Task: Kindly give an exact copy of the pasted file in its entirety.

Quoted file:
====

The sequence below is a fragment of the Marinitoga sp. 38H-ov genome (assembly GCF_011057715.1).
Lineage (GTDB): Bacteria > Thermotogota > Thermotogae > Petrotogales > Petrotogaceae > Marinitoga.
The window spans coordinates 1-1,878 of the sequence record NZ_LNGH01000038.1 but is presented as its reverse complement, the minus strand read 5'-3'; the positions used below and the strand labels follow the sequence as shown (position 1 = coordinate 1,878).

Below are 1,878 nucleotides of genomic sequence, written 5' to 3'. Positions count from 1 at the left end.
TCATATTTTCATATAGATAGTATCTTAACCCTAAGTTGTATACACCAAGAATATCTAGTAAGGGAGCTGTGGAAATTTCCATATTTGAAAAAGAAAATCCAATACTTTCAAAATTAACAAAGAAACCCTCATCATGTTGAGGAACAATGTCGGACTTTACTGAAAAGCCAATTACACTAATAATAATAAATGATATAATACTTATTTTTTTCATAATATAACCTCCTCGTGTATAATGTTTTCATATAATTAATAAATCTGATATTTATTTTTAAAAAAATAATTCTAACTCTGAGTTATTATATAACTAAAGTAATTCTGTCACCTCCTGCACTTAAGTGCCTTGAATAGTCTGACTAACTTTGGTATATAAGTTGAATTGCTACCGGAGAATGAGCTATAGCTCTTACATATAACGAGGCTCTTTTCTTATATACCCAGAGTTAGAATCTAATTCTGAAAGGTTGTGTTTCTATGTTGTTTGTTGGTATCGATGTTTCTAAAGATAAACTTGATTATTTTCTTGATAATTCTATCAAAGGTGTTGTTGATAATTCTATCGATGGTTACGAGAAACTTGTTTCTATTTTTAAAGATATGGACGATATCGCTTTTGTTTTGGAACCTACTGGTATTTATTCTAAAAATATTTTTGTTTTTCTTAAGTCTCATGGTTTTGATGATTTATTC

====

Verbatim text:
The sequence below is a fragment of the Marinitoga sp. 38H-ov genome (assembly GCF_011057715.1).
Lineage (GTDB): Bacteria > Thermotogota > Thermotogae > Petrotogales > Petrotogaceae > Marinitoga.
The window spans coordinates 1-1,878 of the sequence record NZ_LNGH01000038.1 but is presented as its reverse complement, the minus strand read 5'-3'; the positions used below and the strand labels follow the sequence as shown (position 1 = coordinate 1,878).

Below are 1,878 nucleotides of genomic sequence, written 5' to 3'. Positions count from 1 at the left end.
TCATATTTTCATATAGATAGTATCTTAACCCTAAGTTGTATACACCAAGAATATCTAGTAAGGGAGCTGTGGAAATTTCCATATTTGAAAAAGAAAATCCAATACTTTCAAAATTAACAAAGAAACCCTCATCATGTTGAGGAACAATGTCGGACTTTACTGAAAAGCCAATTACACTAATAATAATAAATGATATAATACTTATTTTTTTCATAATATAACCTCCTCGTGTATAATGTTTTCATATAATTAATAAATCTGATATTTATTTTTAAAAAAATAATTCTAACTCTGAGTTATTATATAACTAAAGTAATTCTGTCACCTCCTGCACTTAAGTGCCTTGAATAGTCTGACTAACTTTGGTATATAAGTTGAATTGCTACCGGAGAATGAGCTATAGCTCTTACATATAACGAGGCTCTTTTCTTATATACCCAGAGTTAGAATCTAATTCTGAAAGGTTGTGTTTCTATGTTGTTTGTTGGTATCGATGTTTCTAAAGATAAACTTGATTATTTTCTTGATAATTCTATCAAAGGTGTTGTTGATAATTCTATCGATGGTTACGAGAAACTTGTTTCTATTTTTAAAGATATGGACGATATCGCTTTTGTTTTGGAACCTACTGGTATTTATTCTAAAAATATTTTTGTTTTTCTTAAGTCTCATGGTTTTGATGATTTATTC